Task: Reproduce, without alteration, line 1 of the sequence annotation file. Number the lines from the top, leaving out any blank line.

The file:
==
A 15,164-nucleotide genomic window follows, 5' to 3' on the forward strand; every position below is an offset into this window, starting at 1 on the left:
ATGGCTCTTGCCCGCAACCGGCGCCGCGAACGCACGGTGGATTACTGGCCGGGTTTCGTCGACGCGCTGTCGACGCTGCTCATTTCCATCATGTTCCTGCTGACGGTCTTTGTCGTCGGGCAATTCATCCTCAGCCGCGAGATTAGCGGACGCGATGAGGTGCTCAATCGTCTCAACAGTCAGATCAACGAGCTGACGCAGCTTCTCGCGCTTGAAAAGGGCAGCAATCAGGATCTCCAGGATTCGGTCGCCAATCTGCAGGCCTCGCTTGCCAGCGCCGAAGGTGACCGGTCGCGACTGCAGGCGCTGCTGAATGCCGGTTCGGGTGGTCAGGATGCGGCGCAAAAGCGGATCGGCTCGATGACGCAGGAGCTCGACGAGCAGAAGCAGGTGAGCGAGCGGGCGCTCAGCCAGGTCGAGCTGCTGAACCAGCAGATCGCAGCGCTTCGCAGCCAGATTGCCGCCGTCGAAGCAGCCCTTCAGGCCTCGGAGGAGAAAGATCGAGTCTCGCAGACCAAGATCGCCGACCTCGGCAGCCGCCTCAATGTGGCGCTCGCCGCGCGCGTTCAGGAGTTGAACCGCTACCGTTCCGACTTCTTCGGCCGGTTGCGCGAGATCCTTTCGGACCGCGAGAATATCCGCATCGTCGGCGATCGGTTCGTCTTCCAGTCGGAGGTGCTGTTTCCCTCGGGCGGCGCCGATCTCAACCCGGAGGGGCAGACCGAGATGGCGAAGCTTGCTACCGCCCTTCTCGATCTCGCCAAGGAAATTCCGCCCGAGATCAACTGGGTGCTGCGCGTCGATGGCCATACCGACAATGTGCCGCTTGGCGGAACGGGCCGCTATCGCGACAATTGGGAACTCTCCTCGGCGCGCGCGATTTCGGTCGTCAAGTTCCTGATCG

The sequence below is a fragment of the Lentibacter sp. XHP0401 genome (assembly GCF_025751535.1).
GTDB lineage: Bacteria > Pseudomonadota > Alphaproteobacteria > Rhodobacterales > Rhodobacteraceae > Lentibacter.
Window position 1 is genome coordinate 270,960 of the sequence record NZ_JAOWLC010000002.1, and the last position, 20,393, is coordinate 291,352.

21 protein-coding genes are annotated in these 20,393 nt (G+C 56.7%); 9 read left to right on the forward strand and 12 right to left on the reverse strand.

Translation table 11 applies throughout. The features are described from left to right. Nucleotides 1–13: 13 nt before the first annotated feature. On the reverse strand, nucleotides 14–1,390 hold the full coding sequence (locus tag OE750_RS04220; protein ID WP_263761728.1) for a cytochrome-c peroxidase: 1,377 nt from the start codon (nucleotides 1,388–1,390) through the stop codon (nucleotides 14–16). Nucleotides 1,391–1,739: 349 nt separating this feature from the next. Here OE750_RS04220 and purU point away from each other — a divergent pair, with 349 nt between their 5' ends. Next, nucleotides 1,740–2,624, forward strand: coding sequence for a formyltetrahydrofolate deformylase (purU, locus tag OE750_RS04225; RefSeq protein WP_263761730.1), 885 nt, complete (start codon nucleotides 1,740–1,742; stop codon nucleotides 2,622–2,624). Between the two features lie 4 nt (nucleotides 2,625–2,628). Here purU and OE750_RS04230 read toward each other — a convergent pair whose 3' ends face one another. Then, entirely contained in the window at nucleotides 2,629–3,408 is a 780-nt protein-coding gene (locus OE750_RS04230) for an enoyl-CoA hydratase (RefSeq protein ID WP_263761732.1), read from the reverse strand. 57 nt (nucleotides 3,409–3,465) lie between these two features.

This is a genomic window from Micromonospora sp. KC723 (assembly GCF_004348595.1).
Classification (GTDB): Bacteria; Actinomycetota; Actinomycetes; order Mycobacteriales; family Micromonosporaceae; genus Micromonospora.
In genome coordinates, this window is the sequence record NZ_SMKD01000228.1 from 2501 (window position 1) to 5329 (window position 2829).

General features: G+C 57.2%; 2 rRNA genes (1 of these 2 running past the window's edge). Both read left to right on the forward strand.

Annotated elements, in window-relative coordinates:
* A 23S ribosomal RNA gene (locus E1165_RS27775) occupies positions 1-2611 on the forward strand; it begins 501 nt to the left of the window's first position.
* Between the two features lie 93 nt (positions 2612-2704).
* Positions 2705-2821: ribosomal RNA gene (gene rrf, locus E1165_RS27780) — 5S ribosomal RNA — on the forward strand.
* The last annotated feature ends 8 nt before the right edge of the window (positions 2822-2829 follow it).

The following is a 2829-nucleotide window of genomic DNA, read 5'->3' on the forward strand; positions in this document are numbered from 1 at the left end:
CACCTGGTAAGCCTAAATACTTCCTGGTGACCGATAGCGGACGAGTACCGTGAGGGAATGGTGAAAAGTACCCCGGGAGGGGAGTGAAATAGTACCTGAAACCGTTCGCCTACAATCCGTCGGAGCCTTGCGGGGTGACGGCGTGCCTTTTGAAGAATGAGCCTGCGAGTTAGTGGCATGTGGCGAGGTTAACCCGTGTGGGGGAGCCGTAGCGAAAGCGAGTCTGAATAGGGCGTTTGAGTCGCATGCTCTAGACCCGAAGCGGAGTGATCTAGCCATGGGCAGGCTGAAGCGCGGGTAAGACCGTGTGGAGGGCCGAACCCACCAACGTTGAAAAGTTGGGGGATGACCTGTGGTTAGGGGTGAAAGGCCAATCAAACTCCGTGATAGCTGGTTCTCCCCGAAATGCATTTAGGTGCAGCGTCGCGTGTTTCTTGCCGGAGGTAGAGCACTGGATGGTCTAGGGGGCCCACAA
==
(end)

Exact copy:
A 15,164-nucleotide genomic window follows, 5' to 3' on the forward strand; every position below is an offset into this window, starting at 1 on the left: